300 # - Implicitly by specifying the prerequisite tag in the calls to
301 # test_expect_{success,failure,code}.
302 #
303 # The single parameter is the prerequisite tag (a simple word, in all
304 # capital letters by convention).
305
306 test_unset_prereq () {
307 ! test_have_prereq "$1" ||
308 satisfied_prereq="${satisfied_prereq% $1 *} ${satisfied_prereq#* $1 }"
309 }
310
311 test_set_prereq () {
312 case "$1" in
313 !*)
314 test_unset_prereq "${1#!}"
315 ;;
316 *)
317 satisfied_prereq="$satisfied_prereq$1 "
318 ;;
319 esac
320 }
321 satisfied_prereq=" "
322 lazily_testable_prereq= lazily_tested_prereq=
323
324 # Usage: test_lazy_prereq PREREQ 'script'
325 test_lazy_prereq () {
326 lazily_testable_prereq="$lazily_testable_prereq$1 "
327 eval test_prereq_lazily_$1=\$2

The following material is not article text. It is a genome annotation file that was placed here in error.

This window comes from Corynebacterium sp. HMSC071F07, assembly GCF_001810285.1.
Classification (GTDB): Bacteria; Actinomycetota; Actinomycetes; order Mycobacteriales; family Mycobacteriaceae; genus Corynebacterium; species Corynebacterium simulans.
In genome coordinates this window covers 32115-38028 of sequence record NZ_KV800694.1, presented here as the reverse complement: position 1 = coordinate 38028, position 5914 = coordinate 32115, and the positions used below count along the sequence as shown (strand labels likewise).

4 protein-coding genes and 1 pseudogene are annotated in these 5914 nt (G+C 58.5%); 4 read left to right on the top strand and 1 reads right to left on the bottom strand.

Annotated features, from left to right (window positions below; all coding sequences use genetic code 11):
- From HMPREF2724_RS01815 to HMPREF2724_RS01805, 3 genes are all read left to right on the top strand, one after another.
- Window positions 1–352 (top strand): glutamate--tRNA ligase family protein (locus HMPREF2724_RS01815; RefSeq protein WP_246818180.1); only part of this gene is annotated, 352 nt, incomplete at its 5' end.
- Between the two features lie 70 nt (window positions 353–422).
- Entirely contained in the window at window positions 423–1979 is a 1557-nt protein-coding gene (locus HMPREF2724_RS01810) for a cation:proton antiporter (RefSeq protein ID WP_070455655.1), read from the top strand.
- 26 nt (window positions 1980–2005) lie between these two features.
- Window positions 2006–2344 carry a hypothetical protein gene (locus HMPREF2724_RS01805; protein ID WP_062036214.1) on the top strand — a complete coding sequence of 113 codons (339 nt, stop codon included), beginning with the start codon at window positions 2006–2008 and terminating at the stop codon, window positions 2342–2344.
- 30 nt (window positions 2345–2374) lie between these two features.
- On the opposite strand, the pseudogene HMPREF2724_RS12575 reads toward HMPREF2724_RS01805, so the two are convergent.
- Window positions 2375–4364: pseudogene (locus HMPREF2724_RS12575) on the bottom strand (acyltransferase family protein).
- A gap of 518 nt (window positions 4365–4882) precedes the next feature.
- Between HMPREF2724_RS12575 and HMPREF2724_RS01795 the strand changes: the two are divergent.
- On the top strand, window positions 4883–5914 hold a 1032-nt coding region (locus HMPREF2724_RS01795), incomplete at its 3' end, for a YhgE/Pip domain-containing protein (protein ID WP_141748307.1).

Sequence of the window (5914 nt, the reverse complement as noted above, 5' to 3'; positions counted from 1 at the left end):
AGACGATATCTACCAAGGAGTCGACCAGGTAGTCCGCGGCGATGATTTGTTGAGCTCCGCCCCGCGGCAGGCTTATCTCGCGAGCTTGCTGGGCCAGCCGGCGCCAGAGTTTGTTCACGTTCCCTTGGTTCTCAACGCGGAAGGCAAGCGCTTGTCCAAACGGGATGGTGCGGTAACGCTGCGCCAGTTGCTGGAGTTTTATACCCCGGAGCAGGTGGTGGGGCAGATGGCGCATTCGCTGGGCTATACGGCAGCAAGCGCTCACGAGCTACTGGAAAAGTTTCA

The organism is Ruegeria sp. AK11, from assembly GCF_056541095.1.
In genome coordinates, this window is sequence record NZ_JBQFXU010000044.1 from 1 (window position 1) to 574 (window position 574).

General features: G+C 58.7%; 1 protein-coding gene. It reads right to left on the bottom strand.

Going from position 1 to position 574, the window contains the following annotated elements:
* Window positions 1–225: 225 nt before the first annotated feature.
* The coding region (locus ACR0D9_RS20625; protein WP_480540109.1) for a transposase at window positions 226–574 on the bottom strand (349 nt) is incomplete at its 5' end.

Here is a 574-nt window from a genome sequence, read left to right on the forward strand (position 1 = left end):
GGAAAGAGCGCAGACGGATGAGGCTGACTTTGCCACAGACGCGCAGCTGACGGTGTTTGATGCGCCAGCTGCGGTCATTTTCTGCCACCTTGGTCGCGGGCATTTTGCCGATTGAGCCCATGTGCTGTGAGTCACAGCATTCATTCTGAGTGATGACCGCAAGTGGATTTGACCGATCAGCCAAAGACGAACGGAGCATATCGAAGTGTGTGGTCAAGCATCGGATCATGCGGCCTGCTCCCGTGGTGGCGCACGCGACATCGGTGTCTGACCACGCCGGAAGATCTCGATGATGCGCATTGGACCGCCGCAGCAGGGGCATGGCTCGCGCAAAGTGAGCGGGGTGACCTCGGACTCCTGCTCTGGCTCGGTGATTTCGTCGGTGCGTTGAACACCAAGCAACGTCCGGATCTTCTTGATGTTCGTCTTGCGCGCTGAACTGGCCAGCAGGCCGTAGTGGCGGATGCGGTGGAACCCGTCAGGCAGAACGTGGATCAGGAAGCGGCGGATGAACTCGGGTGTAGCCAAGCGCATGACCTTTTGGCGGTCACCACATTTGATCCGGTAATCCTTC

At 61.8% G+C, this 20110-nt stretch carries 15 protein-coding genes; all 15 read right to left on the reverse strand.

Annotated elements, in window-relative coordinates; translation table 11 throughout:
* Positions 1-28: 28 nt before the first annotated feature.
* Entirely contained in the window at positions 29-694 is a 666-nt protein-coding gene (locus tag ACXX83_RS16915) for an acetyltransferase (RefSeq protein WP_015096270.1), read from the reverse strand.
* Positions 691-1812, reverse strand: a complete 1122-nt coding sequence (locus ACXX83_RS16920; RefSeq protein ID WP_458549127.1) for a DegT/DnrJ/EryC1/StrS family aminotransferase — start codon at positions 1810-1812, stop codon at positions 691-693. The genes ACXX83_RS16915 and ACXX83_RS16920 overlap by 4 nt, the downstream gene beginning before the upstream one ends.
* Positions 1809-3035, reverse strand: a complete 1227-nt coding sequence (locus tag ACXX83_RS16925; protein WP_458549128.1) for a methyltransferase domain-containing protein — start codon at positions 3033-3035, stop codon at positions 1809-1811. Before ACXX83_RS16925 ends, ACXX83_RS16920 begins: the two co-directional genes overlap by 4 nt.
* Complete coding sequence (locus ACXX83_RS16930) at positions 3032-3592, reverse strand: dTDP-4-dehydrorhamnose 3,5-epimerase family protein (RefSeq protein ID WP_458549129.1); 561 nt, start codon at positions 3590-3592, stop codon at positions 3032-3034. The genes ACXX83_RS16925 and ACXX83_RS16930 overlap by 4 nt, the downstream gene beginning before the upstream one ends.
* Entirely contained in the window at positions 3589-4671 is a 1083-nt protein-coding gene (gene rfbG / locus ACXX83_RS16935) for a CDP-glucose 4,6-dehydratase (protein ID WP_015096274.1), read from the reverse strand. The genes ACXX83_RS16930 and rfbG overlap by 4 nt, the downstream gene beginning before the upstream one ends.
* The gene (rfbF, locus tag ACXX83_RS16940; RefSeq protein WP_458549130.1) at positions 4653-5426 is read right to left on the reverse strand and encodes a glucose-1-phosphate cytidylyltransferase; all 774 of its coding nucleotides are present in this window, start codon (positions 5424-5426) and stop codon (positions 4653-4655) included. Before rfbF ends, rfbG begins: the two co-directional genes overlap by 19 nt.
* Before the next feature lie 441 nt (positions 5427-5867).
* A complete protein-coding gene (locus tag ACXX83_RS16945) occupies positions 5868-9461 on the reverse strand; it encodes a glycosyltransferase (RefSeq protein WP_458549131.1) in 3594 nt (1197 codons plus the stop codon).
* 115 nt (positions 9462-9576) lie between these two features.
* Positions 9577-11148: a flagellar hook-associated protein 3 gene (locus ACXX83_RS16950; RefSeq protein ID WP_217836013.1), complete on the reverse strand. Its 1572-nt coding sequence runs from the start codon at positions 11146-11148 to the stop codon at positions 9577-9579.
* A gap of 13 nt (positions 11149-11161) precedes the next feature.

328 }
329
330 test_run_lazy_prereq_ () {
331 script='
332 mkdir -p "$TRASH_DIRECTORY/prereq-test-dir" &&
333 (
334 cd "$TRASH_DIRECTORY/prereq-test-dir" &&'"$2"'
335 )'
336 say >&3 "checking prerequisite: $1"
337 say >&3 "$script"
338 test_eval_ "$script"
339 eval_ret=$?
340 rm -rf "$TRASH_DIRECTORY/prereq-test-dir"
341 if test "$eval_ret" = 0; then
342 say >&3 "prerequisite $1 ok"
343 else
344 say >&3 "prerequisite $1 not satisfied"
345 fi
346 return $eval_ret
347 }
348
349 test_have_prereq () {
350 # prerequisites can be concatenated with ','
351 save_IFS=$IFS
352 IFS=,
353 set -- $*
354 IFS=$save_IFS
355
356 total_prereq=0
357 ok_prereq=0
358 missing_prereq=
359
360 for prerequisite
361 do
362 case "$prerequisite" in
363 !*)
364 negative_prereq=t
365 prerequisite=${prerequisite#!}
366 ;;
367 *)
368 negative_prereq=
369 esac
370
371 case " $lazily_tested_prereq " in
372 *" $prerequisite "*)
373 ;;
374 *)
375 case " $lazily_testable_prereq " in
376 *" $prerequisite "*)
377 eval "script=\$test_prereq_lazily_$prerequisite" &&
378 if test_run_lazy_prereq_ "$prerequisite" "$script"
379 then